I blatantly find it offensive that you feel that you have a right to your cultural pride, but because I am white, it’s racist. Yet, I’m also proud of the Native American heritage in my ancestry.

I’m Irish. I’m German. I’m Native American. Ultimately though, I’m American, and so are you.

Manifest destiny was achieved through the shedding of blood and tears, if you look back at the whole known history of the world, you will find that this is a very common theme, no matter what it was called.
You would also learn that African Americans were sold into slavery by Africans, meaning black tribes. You would learn that the deciding factor was whether you won or lost a physical confrontation. Apparently, if you’re here, it’s because your ancestors lost the battle. Now, there is also the chance that you were kidnapped, just like the Irish-American slaves were, yes, there were white slaves. The fact that you don’t look at this speaks to a guided narrative of poor me.

To me, manifest destiny was about more than achieving a land grab, and it culminated in the Civil War. A war where many white Americans died to help your ancestors gain their freedom. All they wanted was a chance to create their own destiny.

This country has been desegregated my whole life. Yes, in the beginning it was tense, change always is. Yet, by the 90’s, we were sharing cultural differences at concerts and every where else. Acceptance was the goal. Respect was the hope.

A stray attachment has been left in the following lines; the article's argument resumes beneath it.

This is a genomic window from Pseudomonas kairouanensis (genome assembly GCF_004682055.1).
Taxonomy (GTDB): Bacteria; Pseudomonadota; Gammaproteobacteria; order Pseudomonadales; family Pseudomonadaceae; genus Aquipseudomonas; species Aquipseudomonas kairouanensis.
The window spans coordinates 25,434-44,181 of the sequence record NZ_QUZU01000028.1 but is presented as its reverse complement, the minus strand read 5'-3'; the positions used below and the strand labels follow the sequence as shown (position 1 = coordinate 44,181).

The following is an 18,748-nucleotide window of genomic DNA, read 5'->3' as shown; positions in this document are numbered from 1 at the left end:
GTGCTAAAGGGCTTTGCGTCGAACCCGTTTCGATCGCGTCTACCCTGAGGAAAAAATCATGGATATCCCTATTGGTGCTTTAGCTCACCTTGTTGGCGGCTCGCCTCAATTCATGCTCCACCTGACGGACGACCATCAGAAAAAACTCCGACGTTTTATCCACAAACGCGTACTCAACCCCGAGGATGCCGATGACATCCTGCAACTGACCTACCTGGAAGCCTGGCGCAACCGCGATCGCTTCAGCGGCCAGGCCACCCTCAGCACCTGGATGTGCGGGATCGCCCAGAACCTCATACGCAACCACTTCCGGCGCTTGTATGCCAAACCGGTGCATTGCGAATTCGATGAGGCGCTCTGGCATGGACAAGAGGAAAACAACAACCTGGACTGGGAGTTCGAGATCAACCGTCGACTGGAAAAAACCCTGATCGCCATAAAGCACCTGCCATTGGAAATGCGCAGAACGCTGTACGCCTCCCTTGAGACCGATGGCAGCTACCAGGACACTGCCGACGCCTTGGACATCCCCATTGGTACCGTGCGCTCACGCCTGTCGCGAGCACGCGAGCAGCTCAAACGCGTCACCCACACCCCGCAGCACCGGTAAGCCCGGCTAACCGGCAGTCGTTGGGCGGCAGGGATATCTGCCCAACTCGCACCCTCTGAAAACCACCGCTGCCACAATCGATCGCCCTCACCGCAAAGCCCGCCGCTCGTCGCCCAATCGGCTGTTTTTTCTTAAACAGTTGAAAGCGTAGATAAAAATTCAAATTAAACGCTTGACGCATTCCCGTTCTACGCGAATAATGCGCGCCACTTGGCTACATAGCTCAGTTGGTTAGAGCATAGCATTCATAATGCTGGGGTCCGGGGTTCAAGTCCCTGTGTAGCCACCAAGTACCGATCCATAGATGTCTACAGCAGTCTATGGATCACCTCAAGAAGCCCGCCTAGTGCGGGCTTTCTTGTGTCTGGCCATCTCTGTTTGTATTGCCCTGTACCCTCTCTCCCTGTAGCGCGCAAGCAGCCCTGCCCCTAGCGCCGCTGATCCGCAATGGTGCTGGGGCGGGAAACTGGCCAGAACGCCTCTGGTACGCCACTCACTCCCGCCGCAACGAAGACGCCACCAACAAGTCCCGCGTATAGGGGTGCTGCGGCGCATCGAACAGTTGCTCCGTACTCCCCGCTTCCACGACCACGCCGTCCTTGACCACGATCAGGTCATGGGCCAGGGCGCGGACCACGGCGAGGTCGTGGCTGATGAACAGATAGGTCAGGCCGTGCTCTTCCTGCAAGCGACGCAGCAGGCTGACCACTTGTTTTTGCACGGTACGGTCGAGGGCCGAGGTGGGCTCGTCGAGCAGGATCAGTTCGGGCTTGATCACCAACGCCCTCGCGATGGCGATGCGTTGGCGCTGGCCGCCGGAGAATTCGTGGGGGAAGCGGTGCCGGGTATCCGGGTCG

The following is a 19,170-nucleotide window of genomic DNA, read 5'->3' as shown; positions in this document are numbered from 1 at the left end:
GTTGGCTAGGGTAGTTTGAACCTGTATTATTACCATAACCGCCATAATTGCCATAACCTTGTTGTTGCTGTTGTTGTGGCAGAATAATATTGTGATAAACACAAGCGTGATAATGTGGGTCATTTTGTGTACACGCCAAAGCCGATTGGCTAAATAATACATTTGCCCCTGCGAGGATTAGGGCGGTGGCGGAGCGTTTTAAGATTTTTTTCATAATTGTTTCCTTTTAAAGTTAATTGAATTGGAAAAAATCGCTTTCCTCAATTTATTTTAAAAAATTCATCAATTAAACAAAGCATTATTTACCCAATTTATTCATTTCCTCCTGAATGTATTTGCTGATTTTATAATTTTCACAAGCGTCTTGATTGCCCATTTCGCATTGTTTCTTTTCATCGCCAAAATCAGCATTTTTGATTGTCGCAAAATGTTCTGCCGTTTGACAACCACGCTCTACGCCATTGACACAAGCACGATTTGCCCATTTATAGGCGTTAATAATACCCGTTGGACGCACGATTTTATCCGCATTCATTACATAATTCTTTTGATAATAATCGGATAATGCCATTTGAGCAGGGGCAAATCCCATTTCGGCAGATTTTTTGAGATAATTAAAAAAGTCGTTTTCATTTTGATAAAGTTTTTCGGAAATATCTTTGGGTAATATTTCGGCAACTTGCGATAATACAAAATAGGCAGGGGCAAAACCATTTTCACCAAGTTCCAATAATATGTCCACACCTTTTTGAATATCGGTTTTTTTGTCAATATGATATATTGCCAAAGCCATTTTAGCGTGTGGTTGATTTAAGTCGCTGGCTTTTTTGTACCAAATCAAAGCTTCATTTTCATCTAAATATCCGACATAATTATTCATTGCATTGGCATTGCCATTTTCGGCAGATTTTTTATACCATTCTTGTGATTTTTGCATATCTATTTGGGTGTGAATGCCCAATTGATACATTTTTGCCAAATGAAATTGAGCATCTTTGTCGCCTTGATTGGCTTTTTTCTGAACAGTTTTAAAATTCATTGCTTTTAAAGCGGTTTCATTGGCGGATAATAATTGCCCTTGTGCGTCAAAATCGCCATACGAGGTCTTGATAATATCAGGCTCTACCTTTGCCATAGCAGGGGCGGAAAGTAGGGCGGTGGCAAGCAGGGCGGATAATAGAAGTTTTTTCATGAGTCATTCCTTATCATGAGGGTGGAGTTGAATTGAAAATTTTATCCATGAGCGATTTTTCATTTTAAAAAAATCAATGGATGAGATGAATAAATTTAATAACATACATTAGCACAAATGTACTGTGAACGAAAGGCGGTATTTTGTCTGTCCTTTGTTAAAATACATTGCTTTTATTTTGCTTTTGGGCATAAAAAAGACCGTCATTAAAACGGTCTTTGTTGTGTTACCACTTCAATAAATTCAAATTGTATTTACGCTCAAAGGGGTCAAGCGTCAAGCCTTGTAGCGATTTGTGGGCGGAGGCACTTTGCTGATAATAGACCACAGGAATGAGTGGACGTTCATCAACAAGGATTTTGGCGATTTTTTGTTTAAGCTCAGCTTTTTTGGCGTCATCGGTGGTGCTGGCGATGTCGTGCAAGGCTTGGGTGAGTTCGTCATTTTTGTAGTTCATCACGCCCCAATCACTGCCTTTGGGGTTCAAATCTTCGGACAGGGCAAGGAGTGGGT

Equality, that’s what you’re after, but did it ever occur to you that so do we. We want the right to manifest our destiny, just as you do.

I propose, we remove the laws governing enrollment. Remove the laws governing hiring. We remove the question about race all together from every government, employment and educational document. I propose that we let the hard work of each individual stand, regardless of skin color. I propose that if you want to achieve success, stand up and earn it. I propose that we stop funding social programs for able bodied people. I propose that we require mentally ill people to get a job. It’s good for them.

Ultimately, I propose that we stop making excuses and start with “The Man in the Mirror”, yes, I quoted a Michael Jackson song. I propose that we stop blaming white America for the problems. Because, like it or not, we don’t control the world, but you do have a more than fair chance to obtain a better life. Though all black colleges are a standard, all white colleges are banned, yet we’re the racist.

I’m sorry, but your narrative does not hold up to scrutiny, and you are not the only culture to have worn chains.

Stop blaming the world for your problems and take responsibility for your life. I know I sure can’t blame the world for an injury it had no responsibility in, so why should I bear a sympathetic ear to your arguments that predate my birth?
I am responsible for me just as you are responsible for you. If you’re not happy with what you have achieved, stop blaming my skin color for your problems, man up and manifest destiny with peace, love and good old fashioned elbow grease.

Otherwise, we all lose. Is the color of skin truly worth fighting another war, another round of family and friends rushing to their deaths? Or should you learn to not only speak your grievances, but to also listen to where your grievances have been addressed, and you still believe that white America is holding you back. From many perspectives, the only people holding you back is yourself.